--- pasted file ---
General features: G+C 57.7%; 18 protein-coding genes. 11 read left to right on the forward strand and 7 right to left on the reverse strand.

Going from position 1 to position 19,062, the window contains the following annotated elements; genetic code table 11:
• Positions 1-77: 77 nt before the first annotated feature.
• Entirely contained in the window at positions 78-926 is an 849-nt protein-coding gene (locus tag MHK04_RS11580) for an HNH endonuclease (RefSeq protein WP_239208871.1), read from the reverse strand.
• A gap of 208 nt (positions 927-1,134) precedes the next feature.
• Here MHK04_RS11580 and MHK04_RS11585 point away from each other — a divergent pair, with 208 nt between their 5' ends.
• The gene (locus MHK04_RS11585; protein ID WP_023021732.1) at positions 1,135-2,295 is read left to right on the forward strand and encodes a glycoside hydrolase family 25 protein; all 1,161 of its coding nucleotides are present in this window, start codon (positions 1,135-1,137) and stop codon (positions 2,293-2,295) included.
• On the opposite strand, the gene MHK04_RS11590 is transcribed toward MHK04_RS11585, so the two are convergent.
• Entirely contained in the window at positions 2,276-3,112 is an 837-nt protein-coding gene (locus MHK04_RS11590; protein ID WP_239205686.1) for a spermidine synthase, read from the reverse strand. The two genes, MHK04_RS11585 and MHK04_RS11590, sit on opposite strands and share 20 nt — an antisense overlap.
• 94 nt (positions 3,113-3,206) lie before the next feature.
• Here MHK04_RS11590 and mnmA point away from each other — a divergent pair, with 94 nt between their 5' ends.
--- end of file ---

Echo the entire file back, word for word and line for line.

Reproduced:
General features: G+C 57.7%; 18 protein-coding genes. 11 read left to right on the forward strand and 7 right to left on the reverse strand.

Going from position 1 to position 19,062, the window contains the following annotated elements; genetic code table 11:
• Positions 1-77: 77 nt before the first annotated feature.
• Entirely contained in the window at positions 78-926 is an 849-nt protein-coding gene (locus tag MHK04_RS11580) for an HNH endonuclease (RefSeq protein WP_239208871.1), read from the reverse strand.
• A gap of 208 nt (positions 927-1,134) precedes the next feature.
• Here MHK04_RS11580 and MHK04_RS11585 point away from each other — a divergent pair, with 208 nt between their 5' ends.
• The gene (locus MHK04_RS11585; protein ID WP_023021732.1) at positions 1,135-2,295 is read left to right on the forward strand and encodes a glycoside hydrolase family 25 protein; all 1,161 of its coding nucleotides are present in this window, start codon (positions 1,135-1,137) and stop codon (positions 2,293-2,295) included.
• On the opposite strand, the gene MHK04_RS11590 is transcribed toward MHK04_RS11585, so the two are convergent.
• Entirely contained in the window at positions 2,276-3,112 is an 837-nt protein-coding gene (locus MHK04_RS11590; protein ID WP_239205686.1) for a spermidine synthase, read from the reverse strand. The two genes, MHK04_RS11585 and MHK04_RS11590, sit on opposite strands and share 20 nt — an antisense overlap.
• 94 nt (positions 3,113-3,206) lie before the next feature.
• Here MHK04_RS11590 and mnmA point away from each other — a divergent pair, with 94 nt between their 5' ends.